Revocable Living Trusts: And Why You Might Need One

Sarah was heartbroken. Her beloved husband, Nick, had succumbed to cancer. How could this happen? He had been so healthy, so young. After Nick’s passing, Sarah focused completely on the emotional wellbeing of her elementary school age children—Mark and Emily. Thanks to Nick’s earlier inheritance from his dad—a successful entrepreneur—Sarah and the kids were financially comfortable. Sarah had sworn to Nick before he died that the kids would always come first, and she meant it. After three years of learning how to move forward without Nick, Sarah met John, a divorcee with one daughter, Laura. A marriage proposal from John followed two years of dating. Sarah accepted, even though Mark and Emily had never quite warmed up to John.

Six years later, Sarah died in a car accident. She left all her assets to John. John had assured Sarah that he’d pass on all the assets she’d brought into their blended family to her children. But by the time of Sarah’s death, years of friction with Mark and Emily had taken their toll. Without Sarah around, John had little inclination to see Mark and Emily. Soon after Sarah’s death he updated his will, naming Laura sole heir. This cut Mark and Emily out of an inheritance that their grandfather had worked hard to accumulate. Their loving late mother had accidentally disinherited Mark and Emily.

This tragic story is just one of the potential catastrophic outcomes that can happen when a family relies on a less than comprehensive estate plan. With children and assets involved, or other complicating circumstances, a simple will is usually an insufficient document to smoothly govern the disposition of your assets after you’re gone. If Sarah had set up a revocable living trust to protect Mark and Emily, this disastrous outcome could have been avoided.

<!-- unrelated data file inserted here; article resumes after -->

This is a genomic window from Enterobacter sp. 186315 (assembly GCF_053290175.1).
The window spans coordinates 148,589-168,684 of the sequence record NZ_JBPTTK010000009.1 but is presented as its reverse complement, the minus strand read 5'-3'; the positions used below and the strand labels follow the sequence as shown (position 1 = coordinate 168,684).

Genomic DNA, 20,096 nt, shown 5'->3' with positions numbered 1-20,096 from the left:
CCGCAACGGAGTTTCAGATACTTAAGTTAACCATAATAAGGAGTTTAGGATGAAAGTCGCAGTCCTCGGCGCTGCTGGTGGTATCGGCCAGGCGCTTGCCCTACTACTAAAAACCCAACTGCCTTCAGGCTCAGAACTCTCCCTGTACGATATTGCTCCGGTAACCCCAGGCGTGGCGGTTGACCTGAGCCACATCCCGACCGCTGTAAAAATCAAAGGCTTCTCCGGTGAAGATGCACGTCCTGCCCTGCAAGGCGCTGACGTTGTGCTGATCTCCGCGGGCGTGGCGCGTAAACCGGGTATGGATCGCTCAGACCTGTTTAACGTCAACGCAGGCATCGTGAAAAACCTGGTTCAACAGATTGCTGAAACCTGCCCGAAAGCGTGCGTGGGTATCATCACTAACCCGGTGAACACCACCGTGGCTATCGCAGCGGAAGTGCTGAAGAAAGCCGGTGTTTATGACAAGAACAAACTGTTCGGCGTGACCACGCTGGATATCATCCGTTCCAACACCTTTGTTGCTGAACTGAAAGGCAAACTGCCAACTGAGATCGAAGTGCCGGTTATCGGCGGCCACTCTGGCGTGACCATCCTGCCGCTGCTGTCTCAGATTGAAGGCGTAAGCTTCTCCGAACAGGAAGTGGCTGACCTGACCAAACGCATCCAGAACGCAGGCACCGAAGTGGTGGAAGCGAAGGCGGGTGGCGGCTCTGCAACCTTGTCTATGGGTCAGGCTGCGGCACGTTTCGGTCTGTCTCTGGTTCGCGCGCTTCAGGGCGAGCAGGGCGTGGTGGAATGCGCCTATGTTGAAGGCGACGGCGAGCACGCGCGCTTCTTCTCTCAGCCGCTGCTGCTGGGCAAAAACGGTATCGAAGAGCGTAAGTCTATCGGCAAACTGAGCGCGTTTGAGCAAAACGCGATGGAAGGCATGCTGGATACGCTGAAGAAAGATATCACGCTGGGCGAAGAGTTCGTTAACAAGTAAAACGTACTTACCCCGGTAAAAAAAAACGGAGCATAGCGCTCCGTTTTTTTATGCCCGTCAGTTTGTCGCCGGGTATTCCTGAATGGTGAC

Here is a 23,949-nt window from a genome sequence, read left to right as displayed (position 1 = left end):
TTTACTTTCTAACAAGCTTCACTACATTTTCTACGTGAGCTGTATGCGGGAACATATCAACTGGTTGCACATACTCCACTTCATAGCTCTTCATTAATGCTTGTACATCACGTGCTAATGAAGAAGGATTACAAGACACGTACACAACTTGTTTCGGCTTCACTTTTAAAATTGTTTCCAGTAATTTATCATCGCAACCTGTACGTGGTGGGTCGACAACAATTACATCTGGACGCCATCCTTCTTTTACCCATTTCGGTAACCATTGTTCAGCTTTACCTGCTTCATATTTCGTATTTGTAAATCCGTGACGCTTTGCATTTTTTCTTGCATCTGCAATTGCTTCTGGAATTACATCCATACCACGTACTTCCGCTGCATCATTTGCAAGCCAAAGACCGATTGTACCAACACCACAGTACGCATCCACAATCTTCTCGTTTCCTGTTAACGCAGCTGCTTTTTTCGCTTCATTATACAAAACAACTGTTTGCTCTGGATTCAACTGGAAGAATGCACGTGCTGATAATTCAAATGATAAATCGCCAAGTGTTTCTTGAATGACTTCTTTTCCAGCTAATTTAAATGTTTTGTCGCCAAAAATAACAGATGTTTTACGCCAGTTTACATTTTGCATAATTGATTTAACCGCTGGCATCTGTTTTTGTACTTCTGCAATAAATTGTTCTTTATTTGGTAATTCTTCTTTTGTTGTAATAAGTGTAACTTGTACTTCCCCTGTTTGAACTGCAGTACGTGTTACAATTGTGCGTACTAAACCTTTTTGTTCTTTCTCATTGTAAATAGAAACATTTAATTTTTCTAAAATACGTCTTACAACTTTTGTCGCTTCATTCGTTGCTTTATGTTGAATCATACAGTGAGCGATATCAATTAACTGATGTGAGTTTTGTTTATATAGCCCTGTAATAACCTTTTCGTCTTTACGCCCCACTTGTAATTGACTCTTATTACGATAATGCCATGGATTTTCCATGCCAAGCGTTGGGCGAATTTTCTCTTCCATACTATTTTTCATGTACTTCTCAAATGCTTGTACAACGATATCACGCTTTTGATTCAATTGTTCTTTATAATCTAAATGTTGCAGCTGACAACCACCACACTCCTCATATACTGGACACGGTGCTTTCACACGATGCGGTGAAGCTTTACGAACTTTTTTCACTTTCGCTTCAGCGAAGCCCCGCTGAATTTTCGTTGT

Living Trusts: Revocable vs. Irrevocable

While a multitude of trusts exist as solutions for various estate planning needs, living trusts—those that are set up during a person’s lifetime rather than after death—broadly fall into two major groups: revocable and irrevocable.

A revocable trust allows the owner of assets placed in the trust to retain control of them and to revoke or amend the terms of the trust at any time before death. This provides the owner with flexibility to adapt the planned disposition of assets in response to evolving personal circumstances. An irrevocable trust requires the owner of the assets placed in the trust to permanently give up ownership and control of them, and generally does not allow the terms to be modified at a later date, except in very limited circumstances. A key benefit of giving up ownership to an irrevocable trust is that the assets are removed from the original owner’s estate for the purposes of estate taxes.

How a Revocable Living Trust Works

Revocable living trusts (RLTs) have become a popular vehicle for families with children due to both their flexibility and their ability to safeguard assets of parents after their death for the benefit of children. While a will is just as flexible as an RLT, it does not facilitate the management of assets for the benefit of beneficiaries.

The mechanics of RLTs are straight forward: the RLT is named as primary beneficiary of assets such as investment accounts and insurance policies, and other assets are retitled in the trust’s name. At the death of the trust-maker (“grantor” in legalese), the RLT becomes an irrevocable trust. The trust provisions and the trustee or trustees then govern the management and disbursement of the assets after the death of the trust-maker.